Every single day my eyes take in images, live ones, printed ones, and images from television and computer screens. Those images trigger creative impulses for future drawings or paintings or photographs. I tuck them into the reserves of my brain and when it is time to create I am never without ideas. Some people complain of writers block – but I never have artists block – instead I have a lack of time in one single lifetime to create everything floating around in the reservoirs of my imagination.
Yesterday I received a Cease and Desist order to remove a certain piece of art from my website. There is a copyrighted image out there that looks remarkably like mine. My piece was created many years ago and I don’t fully remember the circumstances. It was for a baby shower and I was given a very specific description of what was wanted. At the time, I was mainly doing art for friends and donations. It never occurred to me to ask if the person was asking me to recreate something they had seen elsewhere. I quickly removed that painting from my portfolio along with many others and I shut down the Wind Inspired facebook page for the time being.
I stayed up most of the night googling images.
I have a favorite painting that I did of a rubber duck 4 years ago. I remember working on that piece with an actual rubber duckie sitting on the table as I worked. Yet, today I can google dozens if not hundreds of paintings of rubber ducks. Can I prove that I didn’t copy another’s? If there’s another painting of a rubber duck with a polka-dot background have I fundamentally emulated the key components of that painting? I can’t prove how I created that painting.
I have dinosaur paintings that I love. Based on a mother’s request to do brightly colored creatures that weren’t scary, I set to work. I KNOW that they were envisioned in my own mind before they were put on canvas. But can I prove that they weren’t inspired by something I might have seen a month before? Or in a story I once read to my son years ago?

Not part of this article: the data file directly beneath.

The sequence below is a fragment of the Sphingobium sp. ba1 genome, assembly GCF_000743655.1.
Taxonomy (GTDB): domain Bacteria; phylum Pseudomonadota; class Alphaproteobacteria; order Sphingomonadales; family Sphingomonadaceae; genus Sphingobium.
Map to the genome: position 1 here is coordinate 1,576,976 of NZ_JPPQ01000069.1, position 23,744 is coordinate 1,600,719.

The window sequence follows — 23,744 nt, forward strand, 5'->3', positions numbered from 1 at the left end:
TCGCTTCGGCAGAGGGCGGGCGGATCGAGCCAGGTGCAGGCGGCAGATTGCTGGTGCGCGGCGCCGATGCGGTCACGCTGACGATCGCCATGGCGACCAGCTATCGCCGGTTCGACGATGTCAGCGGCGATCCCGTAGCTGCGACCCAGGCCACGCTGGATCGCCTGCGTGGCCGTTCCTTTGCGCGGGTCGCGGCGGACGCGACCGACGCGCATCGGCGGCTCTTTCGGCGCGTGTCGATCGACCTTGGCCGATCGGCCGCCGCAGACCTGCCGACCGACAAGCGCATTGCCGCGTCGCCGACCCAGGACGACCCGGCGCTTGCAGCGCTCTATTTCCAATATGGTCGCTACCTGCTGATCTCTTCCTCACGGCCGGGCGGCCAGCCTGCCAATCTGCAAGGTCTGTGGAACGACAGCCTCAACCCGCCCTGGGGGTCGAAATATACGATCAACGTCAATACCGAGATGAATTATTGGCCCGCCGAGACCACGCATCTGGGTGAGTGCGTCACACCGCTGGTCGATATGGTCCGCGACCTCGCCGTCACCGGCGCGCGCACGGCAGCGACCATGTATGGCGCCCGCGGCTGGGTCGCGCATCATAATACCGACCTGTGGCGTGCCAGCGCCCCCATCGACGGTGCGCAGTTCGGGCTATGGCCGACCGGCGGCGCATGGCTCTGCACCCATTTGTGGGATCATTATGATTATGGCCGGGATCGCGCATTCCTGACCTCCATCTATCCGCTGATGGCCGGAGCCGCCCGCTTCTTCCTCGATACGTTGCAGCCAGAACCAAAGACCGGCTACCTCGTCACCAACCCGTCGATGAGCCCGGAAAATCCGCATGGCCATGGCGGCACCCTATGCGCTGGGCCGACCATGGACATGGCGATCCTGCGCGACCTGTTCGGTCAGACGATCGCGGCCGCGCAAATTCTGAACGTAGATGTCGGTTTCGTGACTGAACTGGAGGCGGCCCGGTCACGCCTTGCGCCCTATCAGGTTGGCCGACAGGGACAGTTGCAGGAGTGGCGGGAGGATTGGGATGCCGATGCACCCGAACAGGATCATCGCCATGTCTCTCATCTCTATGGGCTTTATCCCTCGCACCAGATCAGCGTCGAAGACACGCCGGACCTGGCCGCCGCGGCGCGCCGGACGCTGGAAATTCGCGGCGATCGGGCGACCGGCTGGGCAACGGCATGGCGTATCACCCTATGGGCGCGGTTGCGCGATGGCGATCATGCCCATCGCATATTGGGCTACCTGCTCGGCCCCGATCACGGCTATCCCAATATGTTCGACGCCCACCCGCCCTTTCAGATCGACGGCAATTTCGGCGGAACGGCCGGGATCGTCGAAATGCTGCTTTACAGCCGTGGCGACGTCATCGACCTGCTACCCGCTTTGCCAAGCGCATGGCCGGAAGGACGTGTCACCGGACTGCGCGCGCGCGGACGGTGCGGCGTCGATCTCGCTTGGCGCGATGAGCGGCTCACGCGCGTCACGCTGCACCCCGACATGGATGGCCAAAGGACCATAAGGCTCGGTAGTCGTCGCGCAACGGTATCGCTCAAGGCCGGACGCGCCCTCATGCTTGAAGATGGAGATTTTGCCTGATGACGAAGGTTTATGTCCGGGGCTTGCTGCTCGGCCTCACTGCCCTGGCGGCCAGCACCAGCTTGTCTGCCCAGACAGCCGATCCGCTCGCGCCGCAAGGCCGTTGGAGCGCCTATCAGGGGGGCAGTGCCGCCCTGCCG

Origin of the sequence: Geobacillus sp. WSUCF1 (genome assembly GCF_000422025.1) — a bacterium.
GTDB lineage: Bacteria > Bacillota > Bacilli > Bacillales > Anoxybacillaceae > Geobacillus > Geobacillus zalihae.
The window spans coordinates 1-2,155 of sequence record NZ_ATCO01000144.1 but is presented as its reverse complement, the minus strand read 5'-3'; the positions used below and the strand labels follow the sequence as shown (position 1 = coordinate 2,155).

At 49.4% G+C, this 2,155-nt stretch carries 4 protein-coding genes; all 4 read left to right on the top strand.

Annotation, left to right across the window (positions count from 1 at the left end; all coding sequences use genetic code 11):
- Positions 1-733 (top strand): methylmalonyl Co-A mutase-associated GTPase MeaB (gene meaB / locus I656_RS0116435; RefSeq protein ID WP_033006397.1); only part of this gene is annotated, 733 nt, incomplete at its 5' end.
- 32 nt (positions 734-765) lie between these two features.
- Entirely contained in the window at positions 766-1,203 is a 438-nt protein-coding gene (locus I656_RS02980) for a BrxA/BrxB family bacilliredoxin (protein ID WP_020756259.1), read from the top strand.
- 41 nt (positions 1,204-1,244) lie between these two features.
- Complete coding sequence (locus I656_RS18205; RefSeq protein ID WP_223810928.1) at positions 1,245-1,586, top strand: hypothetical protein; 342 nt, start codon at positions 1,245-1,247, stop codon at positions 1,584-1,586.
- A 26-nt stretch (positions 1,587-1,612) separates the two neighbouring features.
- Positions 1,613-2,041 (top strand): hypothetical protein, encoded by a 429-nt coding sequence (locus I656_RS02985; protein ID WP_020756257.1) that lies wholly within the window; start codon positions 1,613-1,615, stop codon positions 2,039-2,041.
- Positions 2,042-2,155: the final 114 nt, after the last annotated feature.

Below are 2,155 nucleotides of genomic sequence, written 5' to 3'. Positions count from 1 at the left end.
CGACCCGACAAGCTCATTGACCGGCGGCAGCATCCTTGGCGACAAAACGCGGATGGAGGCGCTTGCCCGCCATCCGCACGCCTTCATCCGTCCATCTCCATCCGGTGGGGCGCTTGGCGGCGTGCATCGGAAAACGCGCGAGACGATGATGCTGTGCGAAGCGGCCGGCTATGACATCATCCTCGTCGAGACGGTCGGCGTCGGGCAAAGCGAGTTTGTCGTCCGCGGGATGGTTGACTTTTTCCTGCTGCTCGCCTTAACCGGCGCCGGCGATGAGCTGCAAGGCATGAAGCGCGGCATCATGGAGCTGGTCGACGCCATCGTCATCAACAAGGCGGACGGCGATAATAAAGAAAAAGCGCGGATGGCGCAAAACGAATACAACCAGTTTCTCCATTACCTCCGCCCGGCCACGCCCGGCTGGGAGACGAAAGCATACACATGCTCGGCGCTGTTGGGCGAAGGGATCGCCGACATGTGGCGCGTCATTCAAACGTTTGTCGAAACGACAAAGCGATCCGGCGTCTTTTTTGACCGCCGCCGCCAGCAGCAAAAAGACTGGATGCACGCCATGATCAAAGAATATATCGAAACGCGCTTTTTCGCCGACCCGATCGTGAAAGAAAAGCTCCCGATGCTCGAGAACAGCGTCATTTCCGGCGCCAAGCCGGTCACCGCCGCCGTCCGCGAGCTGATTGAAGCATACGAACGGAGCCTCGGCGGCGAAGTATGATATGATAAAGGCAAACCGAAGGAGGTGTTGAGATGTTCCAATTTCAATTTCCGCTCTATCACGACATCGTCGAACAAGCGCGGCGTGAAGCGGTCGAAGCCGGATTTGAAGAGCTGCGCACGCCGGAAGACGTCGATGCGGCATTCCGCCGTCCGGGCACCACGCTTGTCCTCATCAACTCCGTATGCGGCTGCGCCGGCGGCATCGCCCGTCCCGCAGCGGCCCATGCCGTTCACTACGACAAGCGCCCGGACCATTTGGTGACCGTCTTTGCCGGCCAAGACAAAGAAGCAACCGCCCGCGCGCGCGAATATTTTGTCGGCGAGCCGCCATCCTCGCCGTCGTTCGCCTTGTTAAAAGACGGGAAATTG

My recent poppy works were created in my studio while I was surrounded with pinned up photographs that I took a decade ago in England. Do they resemble other poppy paintings out there? Of course they do. Did I copy those others? NO.
I have been incredibly careful on this blog not to lift photos off of the internet. The writing and photography are all mine. But can I be accused of taking a photo that has the same artistic elements as another photographer’s work? Are there that many different ways to shoot a child on a beach holding balloons? Or a bowl of apples? Or a girl playing the flute?
Ironically, just this week I have been discussing a local art program for elementary students. I am disappointed that the curriculum involves so much tracing, stenciling and copying. I believe that children should be taught to use their imagination and be encouraged to create their own exciting work and not copy the example presented to them. So here I am, completely sickened over the thought that I may have inadvertently done just that.
For the moment, I am taking a step back. I will re-evaluate my past work and make some changes as to how I create from today on. I will look into copyrighting my own artwork and photography so that I have proof of when I created them and have legal possession of the artistic elements. I will limit, if not eliminate my online presence for now, and return with only copyrighted images.
To those who have my work – thank you for enjoying my love of photography and painting. If you would like to discuss any future work, I’d love a message or email and we can discuss the possibilities.
Life is full of lessons and we are never too old to learn.